Instructor: David R. Brooks, PhD

Office: at Bossone prior to class or by appointment
Time: Thursday, 6:00-8:50pm
Place: Bossone 709
In the past I have used these two texts:
        David R. Brooks, An Introduction to HTML and JavaScript for Scientists and Engineers, Springer, 2007
        ISBN 978-1-84628-656-8

        David R. Brooks, Introduction to PHP for Scientists and Engineers, Springer, 2008
        ISBN 978-1-84800-236-4

NOTE: Check for prices on these texts, new and used. They are also in Hagerty Library.

BUT, this fall I am just finishing a new manuscript combining these two texts with some new material and I will put this manuscript online closer to the start of classes. If you would like a printed copy, we can arrange that at our first class meeting. I think a photocopied and spiral bound copy will cost about $15.

Course Description

This course provides an introduction to programming and problem solving. Rather than using a "traditional" programming language such as C or C++, it uses the HTML/JavaScript/PHP environment. This approach recognizes the dominant role HTML and JavaScript play in today's online world, and takes advantage of the fact that JavaScript and PHP include the most important features of modern structured programming languages. HTML is a basic Web development tool that provides the user interface for problem solving. JavaScript is a fully featured client-side language that can be used to solve a wide range of computing problems, including problems from science and engineering. JavaScript's inability to access information stored on a remote server is a limitation that can be overcome by using a server-side language such as PHP. For our purposes, PHP's ability to read and write files on a server is its most important characteristic.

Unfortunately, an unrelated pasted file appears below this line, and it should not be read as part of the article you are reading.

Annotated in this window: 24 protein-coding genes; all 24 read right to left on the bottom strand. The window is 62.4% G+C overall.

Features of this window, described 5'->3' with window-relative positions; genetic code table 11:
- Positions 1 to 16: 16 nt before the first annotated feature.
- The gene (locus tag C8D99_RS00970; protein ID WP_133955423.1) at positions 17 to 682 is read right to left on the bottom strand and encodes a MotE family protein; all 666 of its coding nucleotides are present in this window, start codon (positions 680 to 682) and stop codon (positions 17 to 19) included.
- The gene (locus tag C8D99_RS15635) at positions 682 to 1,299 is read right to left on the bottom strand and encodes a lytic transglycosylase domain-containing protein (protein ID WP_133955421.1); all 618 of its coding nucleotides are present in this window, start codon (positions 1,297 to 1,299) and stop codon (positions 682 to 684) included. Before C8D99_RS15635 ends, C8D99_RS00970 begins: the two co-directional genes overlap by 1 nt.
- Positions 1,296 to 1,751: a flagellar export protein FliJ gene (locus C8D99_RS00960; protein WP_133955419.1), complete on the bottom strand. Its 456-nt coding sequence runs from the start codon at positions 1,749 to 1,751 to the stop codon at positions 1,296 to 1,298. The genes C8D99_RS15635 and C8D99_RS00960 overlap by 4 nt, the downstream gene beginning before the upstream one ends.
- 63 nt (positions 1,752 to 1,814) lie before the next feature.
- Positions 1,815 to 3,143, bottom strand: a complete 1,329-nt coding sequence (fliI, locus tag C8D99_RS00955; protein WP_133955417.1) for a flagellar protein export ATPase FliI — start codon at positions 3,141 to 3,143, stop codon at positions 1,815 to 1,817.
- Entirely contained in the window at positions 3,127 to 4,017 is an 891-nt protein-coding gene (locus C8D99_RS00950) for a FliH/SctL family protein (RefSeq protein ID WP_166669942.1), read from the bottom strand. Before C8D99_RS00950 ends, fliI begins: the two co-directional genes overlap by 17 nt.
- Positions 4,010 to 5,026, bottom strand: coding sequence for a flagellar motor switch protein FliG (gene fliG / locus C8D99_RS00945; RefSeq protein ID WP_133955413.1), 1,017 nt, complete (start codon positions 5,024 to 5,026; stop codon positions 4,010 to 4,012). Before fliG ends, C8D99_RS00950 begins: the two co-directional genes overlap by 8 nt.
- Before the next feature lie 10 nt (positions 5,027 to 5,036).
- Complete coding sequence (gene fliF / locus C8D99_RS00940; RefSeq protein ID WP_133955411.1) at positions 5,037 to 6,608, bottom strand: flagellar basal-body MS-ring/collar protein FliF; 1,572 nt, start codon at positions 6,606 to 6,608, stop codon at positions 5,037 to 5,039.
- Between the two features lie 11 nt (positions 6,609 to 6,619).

Students are expected to bring to this class their own suggestions for computing problems that are relevant to their current studies. By the end of the course, students will be able to create their own online applications for solving a wide range of computing problems. Because the course emphasizes general programming principles, it prepares students to learn other languages as needed. Not so incidentally, a working knowledge of HTML, JavaScript, and PHP is a highly marketable skill.

There will be weekly homework assignments. These assignments will be more challenging later in the course. Homework assignments are due at the beginning of class each week, so that we may discuss them during class. I am always available online to discuss these assignments and I am happy to arrange to meet with you individually before class.